Eia (aka Maria Grace Koh) has just finished her studies at LASALLE College of the Arts, where she graduated with First Class Honors in a BA (Hons) in Performing Arts – Music, Vocals and her calibre is self-evident on her soulful new single “That’s the Way” off her upcoming new album. The Bruneian singer-songwriter worked with Marc ‘M. Doc’ Williams (Madonna, Kelly Rowland, Jordin Sparks, K-Ci & Jojo) and C-Ray (EMI Music Publishing, K_Ci & Jojo) of Indasoul Records on her new material and fans of modern R&B will love what Eia has to offer. You can purchase “That’s the Way” at iTunes.
Check out a live performance of “That’s the Way” below.
Aysha Amani, the frontperson of infectious Aussie funk-soul-hiphop combo The Amani Consort was so easy and fun to talk to as she (together with keyboards player Gordon Cant) answered my questions about the band – past, present and future. Listen to the audio for the full details! (Sound quality is a little rough but I hope you get the gist of what was going on – lots of laughter!)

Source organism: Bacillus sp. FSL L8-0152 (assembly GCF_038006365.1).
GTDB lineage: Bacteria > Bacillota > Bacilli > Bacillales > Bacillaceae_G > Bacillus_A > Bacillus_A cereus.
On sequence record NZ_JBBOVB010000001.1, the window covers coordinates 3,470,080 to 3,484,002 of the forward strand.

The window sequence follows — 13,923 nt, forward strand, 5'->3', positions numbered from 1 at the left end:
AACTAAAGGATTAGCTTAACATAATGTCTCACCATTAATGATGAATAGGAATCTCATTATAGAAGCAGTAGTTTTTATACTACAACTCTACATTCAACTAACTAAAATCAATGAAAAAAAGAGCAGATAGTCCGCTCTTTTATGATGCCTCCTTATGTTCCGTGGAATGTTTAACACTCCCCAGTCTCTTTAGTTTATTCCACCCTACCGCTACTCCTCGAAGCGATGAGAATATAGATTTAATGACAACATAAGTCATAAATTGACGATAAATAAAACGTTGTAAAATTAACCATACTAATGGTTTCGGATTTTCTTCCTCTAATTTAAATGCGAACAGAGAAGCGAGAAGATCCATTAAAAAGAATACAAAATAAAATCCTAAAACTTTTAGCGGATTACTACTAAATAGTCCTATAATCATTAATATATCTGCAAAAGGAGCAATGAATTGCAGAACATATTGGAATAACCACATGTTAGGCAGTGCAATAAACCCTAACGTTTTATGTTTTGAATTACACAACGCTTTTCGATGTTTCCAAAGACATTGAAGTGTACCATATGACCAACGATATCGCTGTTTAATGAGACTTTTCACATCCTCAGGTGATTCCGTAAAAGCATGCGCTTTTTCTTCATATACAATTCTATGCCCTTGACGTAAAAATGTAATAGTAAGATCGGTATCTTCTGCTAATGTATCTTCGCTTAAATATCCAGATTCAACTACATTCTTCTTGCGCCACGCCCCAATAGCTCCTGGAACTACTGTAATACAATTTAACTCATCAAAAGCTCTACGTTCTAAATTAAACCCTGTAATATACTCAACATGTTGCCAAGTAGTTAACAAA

We promise to be back with a review of The Amani Consort’s Better Way EP pretty soon! In the meantime, connect with the band over at its Facebook page.
It’s funky & groovy in a understated way. To these ears, there are elements of Prince & Mayer Hawthorne embedded in this slab of coolness. Oh yeah, it’s Dru Chen’s latest single “Turnaround” now available from Bandcamp. Go. Get!
Here’s a sweet, catchy and soulful fuck-off song from the ever-smooth Mark Bonafide. It’s pretty short too, clocking in at 2:53! That’s my only issue with “Issues” (ouch!) – I wish I could get MORE of its goodness! Nice interplay with Kim Olsen and Zahidah provides a riveting contrast. Taken from the forthcoming e.p. “LOVE/REBEL” it seems – can hardly wait! Check it out!
Chicago quintet Great Divide (Teddy Grossman – vox, guitar/Josh Teitelbaum – drums/Jeff Leibovich – keyboards/Josh Kahle – bass/Jeff Burke – guitar, vox) takes the rock and roots maxim to its logical conclusion. If a cursory listen to the band’s eponymous sophomore album suggests to you The Band, Van Morrison, Bob Dylan, Elton John, Tedeschi Trucks Band and the like, then you’d probably be better off exploring Great Divide, don’t you think? Yeah!